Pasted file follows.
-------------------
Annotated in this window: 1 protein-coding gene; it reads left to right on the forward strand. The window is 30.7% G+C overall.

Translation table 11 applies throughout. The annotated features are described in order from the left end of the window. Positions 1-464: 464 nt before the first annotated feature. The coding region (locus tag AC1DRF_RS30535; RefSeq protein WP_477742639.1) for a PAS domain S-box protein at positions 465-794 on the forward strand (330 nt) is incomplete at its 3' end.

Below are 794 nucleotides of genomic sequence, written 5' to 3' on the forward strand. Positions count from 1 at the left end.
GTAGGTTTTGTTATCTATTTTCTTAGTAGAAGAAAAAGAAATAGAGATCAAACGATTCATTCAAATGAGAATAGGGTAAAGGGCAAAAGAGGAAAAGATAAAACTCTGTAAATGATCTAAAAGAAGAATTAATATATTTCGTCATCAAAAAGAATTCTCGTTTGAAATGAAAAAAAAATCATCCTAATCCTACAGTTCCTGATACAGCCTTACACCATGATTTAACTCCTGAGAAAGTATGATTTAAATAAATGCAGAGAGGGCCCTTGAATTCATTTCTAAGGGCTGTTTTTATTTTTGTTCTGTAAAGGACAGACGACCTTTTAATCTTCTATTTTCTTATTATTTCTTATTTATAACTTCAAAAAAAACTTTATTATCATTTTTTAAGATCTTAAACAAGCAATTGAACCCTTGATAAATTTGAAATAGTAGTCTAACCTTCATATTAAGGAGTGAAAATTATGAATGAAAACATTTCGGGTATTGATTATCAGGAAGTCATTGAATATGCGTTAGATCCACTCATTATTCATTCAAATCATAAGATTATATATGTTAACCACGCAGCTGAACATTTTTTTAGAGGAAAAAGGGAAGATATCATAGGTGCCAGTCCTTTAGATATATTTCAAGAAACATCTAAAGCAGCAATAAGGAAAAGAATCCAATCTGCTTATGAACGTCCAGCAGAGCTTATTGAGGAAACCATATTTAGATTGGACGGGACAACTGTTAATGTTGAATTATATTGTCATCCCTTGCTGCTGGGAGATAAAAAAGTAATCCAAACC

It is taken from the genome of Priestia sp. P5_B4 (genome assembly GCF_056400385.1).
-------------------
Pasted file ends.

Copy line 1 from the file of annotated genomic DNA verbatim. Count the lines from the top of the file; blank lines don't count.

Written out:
Annotated in this window: 1 protein-coding gene; it reads left to right on the forward strand. The window is 30.7% G+C overall.